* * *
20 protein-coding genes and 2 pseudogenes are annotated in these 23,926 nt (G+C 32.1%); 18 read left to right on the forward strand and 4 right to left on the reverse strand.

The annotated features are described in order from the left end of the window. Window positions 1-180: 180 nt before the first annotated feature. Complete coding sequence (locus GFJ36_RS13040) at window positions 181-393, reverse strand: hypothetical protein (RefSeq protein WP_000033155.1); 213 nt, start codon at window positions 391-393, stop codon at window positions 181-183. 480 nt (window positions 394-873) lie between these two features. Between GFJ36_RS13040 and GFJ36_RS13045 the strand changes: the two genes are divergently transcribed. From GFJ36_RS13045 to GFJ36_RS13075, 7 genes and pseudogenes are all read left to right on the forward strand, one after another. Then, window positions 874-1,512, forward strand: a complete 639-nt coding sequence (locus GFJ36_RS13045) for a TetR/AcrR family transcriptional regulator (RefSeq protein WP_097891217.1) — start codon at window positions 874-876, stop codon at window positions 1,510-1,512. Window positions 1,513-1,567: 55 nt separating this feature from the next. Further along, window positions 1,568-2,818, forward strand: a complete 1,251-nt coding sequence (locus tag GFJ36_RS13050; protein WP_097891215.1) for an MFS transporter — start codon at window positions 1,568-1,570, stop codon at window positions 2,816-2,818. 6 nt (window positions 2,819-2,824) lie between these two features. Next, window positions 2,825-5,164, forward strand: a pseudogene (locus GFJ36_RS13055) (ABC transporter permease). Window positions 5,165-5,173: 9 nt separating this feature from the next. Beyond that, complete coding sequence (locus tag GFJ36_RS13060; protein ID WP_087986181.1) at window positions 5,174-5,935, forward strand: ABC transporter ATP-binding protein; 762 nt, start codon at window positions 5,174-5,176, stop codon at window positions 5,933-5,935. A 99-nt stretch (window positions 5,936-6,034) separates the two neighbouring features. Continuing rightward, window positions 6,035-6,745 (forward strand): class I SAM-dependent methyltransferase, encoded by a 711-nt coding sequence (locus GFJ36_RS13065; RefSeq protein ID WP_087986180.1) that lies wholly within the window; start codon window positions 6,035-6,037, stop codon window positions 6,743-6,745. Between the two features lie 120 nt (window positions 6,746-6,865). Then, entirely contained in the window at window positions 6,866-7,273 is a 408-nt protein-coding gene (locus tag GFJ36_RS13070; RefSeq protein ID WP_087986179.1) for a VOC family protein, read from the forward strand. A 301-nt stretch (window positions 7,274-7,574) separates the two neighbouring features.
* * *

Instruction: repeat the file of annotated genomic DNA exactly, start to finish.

20 protein-coding genes and 2 pseudogenes are annotated in these 23,926 nt (G+C 32.1%); 18 read left to right on the forward strand and 4 right to left on the reverse strand.

The annotated features are described in order from the left end of the window. Window positions 1-180: 180 nt before the first annotated feature. Complete coding sequence (locus GFJ36_RS13040) at window positions 181-393, reverse strand: hypothetical protein (RefSeq protein WP_000033155.1); 213 nt, start codon at window positions 391-393, stop codon at window positions 181-183. 480 nt (window positions 394-873) lie between these two features. Between GFJ36_RS13040 and GFJ36_RS13045 the strand changes: the two genes are divergently transcribed. From GFJ36_RS13045 to GFJ36_RS13075, 7 genes and pseudogenes are all read left to right on the forward strand, one after another. Then, window positions 874-1,512, forward strand: a complete 639-nt coding sequence (locus GFJ36_RS13045) for a TetR/AcrR family transcriptional regulator (RefSeq protein WP_097891217.1) — start codon at window positions 874-876, stop codon at window positions 1,510-1,512. Window positions 1,513-1,567: 55 nt separating this feature from the next. Further along, window positions 1,568-2,818, forward strand: a complete 1,251-nt coding sequence (locus tag GFJ36_RS13050; protein WP_097891215.1) for an MFS transporter — start codon at window positions 1,568-1,570, stop codon at window positions 2,816-2,818. 6 nt (window positions 2,819-2,824) lie between these two features. Next, window positions 2,825-5,164, forward strand: a pseudogene (locus GFJ36_RS13055) (ABC transporter permease). Window positions 5,165-5,173: 9 nt separating this feature from the next. Beyond that, complete coding sequence (locus tag GFJ36_RS13060; protein ID WP_087986181.1) at window positions 5,174-5,935, forward strand: ABC transporter ATP-binding protein; 762 nt, start codon at window positions 5,174-5,176, stop codon at window positions 5,933-5,935. A 99-nt stretch (window positions 5,936-6,034) separates the two neighbouring features. Continuing rightward, window positions 6,035-6,745 (forward strand): class I SAM-dependent methyltransferase, encoded by a 711-nt coding sequence (locus GFJ36_RS13065; RefSeq protein ID WP_087986180.1) that lies wholly within the window; start codon window positions 6,035-6,037, stop codon window positions 6,743-6,745. Between the two features lie 120 nt (window positions 6,746-6,865). Then, entirely contained in the window at window positions 6,866-7,273 is a 408-nt protein-coding gene (locus tag GFJ36_RS13070; RefSeq protein ID WP_087986179.1) for a VOC family protein, read from the forward strand. A 301-nt stretch (window positions 7,274-7,574) separates the two neighbouring features.